"Have You No Shame?" Actually, no, I don't.

Congrats to the these attorneys general for taking their constitutional roles seriously. Of course they are politically motivated, but an order of magnitude less than the Dems who are bribing their way to passing a health care bill that doubles down on everything wrong with health insurance and, with straight faces, congratulate themselves in the process.

And of course, check out the quote towards the end of the story from Rep. Clyburn who thinks the problem with political bribes isn't that they're too big, but that they're too small.


Anonymous said...

Unlike the Medicare Part D debate, when "The chairman of the Commerce Committee, Representative Billy Tauzin (R-La.), coauthored the bill while negotiating a $2-million-per-year job as a lobbyist for the Pharmaceutical Research and Manufacturers of America", or calling a vote at 3 a.m., holding it open for three hours while "Tom DeLay (R-Tex.) and Representative Candice Miller (R-Mich.) tried to bribe [Nick Smith] with political favors to change his vote".

In contrast to the actual bribery that went on under the GOP, Nelson negotiated a benefit for his state. He did not receive any personal benefit. That's not bribery.

The Daily Pander said...

Nice distinction Anon, have to disagree. It's an actual bribe, political instead of personal. Would he have voted for it absent this little gift? Of course not. If the bill is a good idea, his state shouldn't need, or get, a carve out. But of course the payment is an unambiguous statement.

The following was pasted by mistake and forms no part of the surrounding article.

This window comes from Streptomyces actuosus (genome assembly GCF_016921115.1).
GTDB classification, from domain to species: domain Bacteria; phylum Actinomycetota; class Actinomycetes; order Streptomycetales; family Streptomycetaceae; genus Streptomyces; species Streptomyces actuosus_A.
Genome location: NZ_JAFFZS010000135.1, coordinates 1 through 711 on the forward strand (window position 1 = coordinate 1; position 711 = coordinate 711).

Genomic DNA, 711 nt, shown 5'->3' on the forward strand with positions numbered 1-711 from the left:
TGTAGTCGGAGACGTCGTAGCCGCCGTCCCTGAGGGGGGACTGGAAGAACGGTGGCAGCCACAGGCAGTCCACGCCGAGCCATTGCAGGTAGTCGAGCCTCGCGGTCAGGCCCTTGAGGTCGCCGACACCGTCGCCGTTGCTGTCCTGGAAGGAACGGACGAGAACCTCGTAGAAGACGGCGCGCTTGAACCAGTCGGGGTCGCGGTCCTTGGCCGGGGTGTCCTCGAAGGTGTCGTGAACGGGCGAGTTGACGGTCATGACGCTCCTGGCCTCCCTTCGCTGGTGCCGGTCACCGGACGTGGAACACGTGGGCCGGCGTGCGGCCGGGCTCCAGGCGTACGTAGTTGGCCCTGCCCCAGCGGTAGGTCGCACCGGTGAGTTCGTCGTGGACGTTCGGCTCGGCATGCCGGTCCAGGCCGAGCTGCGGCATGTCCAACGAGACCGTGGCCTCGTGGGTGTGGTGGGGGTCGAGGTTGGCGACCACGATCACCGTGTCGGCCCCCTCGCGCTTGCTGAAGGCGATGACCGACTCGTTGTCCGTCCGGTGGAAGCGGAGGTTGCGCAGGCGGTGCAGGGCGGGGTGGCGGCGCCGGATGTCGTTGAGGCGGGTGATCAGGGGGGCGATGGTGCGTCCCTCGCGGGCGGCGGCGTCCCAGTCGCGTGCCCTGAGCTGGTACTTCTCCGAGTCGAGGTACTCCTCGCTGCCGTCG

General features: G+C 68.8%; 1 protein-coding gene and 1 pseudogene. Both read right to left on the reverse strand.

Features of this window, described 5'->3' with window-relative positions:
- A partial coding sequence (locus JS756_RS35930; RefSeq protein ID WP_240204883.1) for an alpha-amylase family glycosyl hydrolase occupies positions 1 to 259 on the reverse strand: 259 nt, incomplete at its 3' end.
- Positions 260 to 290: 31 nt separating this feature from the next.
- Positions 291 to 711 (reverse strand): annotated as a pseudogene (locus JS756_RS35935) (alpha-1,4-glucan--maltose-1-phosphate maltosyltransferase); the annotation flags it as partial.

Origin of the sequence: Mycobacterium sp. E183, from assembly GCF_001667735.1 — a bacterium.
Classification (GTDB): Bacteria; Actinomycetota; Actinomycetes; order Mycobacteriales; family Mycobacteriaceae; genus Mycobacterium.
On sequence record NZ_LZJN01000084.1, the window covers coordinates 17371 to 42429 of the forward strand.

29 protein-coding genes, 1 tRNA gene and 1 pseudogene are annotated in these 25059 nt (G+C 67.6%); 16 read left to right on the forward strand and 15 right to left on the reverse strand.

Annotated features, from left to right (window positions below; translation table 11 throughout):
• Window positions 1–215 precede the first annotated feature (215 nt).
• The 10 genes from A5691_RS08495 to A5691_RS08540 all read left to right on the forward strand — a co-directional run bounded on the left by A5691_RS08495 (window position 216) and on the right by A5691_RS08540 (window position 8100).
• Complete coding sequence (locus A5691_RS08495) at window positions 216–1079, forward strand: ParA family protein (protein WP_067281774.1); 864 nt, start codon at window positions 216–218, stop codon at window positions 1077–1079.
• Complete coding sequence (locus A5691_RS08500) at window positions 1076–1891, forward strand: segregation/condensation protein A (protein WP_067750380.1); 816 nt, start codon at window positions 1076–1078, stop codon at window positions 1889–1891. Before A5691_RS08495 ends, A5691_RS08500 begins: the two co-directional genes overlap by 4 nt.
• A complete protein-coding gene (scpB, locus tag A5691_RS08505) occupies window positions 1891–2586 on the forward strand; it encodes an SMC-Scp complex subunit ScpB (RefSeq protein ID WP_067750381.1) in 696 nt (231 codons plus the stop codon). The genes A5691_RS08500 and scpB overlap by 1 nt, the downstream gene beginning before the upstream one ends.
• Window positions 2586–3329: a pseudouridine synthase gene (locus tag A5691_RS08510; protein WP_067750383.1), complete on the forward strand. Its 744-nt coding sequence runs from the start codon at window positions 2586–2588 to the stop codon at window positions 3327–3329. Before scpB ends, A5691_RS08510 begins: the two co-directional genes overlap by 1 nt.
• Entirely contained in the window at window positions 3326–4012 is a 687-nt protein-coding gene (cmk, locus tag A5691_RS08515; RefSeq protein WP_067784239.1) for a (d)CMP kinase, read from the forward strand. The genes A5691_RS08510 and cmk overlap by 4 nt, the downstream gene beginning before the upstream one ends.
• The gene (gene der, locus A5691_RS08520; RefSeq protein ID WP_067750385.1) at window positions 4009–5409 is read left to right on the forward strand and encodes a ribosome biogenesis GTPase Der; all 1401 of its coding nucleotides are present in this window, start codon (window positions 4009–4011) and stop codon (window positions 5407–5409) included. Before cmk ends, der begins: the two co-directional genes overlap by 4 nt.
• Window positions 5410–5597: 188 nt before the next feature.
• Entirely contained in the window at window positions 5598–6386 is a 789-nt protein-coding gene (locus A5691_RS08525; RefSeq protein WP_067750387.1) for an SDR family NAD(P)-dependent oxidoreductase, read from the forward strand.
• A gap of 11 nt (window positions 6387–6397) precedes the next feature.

And if you're right, then what DeLay and Miller did isn't a bribe. They plied Smith with "political favors" which is what Harry did to Ben. If it's a bribe when Tom did it, it's a bribe when Harry did it.

Sick when Repubs did it, sick when Dems do it.

Steven L. Baerson said...

Our friend, Anonymous, often likes to excuse bad behavior with other bad behavior.

Anonymous said...

Nick Smith said a house leader offered $100000 for his son's campaign to replace him. That is a bribe, not merely a 'political favor' such as an endorsement. It is a totally different beast than negotiation over the content of a bill, however vile you may find that bill.

The Daily Pander said...

$100,000 to a son's campaign? Sounds like a political favor to me.

See how easy it is to rationalize? Now, imagine being in Congress, where rationalization is job requirement.

Anonymous said...

You could rationalize it as a political favor, or you could read the law on bribery and conclude very quickly that promising $100,000 for the son's campaign is an attempt at bribery.

Adding an amendment to a bill in order to gain an additional vote does not mean the legal definition of bribery. If it did, the passage of most laws involves bribery.

I completely agree that the particular amendments added to the bill to gain the approval of Sen. Nelson are distasteful. There were 39 republicans who could have seen to it that the bill would pass without the Nelson amendments. Apparently they all were happier to see the bill pass with than without these amendments.

The Daily Pander said...

Not meeting the legal definition of bribery can still mean X is a political bribe. Amazingly, Anon, you blame 39 Republicans, who neither offered nor received Nelson's bribe, for Nelson's bribe. Nelson could have done exactly what you blame 39 Republicans for, too.

Anonymous said...

Why should Nelson do that? Bringing home the bacon is a big part of what gets Senators reelected? Sure, I don't approve of what Nelson did. But I am not in a position to make his deal necessary. That is why I mention the 39.